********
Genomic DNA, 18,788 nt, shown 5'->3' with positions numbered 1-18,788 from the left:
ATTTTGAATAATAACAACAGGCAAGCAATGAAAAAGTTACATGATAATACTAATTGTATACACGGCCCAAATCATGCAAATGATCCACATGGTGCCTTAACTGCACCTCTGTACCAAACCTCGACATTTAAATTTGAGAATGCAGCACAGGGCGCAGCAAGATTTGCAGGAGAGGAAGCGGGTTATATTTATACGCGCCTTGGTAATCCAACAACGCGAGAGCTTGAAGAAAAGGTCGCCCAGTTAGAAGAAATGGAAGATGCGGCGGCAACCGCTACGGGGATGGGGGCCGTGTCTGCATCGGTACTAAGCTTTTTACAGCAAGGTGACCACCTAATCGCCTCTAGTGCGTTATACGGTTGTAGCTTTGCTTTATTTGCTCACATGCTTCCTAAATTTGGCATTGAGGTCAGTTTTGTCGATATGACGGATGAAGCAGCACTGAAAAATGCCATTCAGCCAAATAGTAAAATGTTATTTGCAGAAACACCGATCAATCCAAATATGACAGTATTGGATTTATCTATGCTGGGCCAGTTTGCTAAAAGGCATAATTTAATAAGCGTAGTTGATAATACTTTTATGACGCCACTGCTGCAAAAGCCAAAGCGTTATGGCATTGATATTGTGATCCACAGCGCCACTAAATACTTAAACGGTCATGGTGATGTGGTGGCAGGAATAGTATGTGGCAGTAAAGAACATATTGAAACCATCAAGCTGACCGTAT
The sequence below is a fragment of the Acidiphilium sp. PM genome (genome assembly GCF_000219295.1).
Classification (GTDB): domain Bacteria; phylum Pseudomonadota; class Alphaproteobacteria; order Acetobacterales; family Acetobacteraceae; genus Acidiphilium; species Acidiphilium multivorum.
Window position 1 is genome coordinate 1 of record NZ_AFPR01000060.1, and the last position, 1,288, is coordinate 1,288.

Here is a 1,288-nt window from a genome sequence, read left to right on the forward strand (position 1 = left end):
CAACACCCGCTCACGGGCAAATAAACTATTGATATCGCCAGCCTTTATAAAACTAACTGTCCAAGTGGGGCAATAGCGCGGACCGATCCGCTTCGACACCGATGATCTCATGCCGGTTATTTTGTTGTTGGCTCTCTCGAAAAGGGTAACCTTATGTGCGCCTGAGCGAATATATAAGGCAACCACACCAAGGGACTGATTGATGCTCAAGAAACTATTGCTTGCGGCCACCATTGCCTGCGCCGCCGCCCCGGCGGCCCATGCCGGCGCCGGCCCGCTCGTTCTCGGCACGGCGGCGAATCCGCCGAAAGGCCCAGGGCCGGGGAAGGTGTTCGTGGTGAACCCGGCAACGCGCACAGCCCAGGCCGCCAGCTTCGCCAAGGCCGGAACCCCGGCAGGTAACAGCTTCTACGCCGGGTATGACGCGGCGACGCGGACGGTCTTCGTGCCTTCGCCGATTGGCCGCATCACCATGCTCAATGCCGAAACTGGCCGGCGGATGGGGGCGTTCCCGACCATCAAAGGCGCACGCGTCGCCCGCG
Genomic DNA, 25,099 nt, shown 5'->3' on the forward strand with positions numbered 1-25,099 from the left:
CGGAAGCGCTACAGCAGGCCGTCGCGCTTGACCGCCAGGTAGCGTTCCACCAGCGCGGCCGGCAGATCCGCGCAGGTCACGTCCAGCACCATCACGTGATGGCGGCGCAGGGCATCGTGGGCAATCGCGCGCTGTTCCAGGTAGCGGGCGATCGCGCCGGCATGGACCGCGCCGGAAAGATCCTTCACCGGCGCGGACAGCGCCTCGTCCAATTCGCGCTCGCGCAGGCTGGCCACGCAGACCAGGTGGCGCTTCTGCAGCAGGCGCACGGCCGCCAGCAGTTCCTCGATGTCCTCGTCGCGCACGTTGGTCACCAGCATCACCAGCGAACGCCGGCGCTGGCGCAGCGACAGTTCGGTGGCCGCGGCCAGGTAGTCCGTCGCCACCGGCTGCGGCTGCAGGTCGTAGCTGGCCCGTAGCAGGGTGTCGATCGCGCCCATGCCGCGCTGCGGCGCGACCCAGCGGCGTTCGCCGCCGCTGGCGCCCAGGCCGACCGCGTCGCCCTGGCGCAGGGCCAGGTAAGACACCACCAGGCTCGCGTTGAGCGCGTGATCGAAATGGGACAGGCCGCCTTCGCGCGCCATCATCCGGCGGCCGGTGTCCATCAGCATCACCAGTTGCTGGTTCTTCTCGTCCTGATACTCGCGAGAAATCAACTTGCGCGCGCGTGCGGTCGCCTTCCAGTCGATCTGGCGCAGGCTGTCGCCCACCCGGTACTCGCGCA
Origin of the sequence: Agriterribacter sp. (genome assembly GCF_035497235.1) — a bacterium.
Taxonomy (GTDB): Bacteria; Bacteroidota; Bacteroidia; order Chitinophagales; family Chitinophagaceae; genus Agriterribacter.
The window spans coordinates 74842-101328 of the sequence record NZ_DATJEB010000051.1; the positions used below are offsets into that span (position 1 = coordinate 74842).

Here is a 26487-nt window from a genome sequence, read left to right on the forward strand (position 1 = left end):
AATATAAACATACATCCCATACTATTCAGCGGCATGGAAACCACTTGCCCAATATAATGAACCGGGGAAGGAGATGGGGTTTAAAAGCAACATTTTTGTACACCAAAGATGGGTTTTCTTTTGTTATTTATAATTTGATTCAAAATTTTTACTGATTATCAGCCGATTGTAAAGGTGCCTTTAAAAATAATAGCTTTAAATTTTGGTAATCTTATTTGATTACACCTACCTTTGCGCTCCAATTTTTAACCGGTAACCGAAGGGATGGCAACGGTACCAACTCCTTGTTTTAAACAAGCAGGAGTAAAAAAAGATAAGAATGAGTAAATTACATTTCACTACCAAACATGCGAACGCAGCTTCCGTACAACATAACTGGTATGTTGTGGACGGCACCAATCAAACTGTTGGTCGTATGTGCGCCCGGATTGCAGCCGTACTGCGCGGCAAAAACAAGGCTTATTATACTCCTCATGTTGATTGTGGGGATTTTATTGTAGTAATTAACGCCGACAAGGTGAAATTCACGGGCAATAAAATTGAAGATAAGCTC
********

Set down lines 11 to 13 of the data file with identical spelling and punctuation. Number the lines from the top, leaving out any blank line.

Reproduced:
Taxonomy (GTDB): Bacteria; Bacteroidota; Bacteroidia; order Chitinophagales; family Chitinophagaceae; genus Agriterribacter.
The window spans coordinates 74842-101328 of the sequence record NZ_DATJEB010000051.1; the positions used below are offsets into that span (position 1 = coordinate 74842).

Here is a 26487-nt window from a genome sequence, read left to right on the forward strand (position 1 = left end):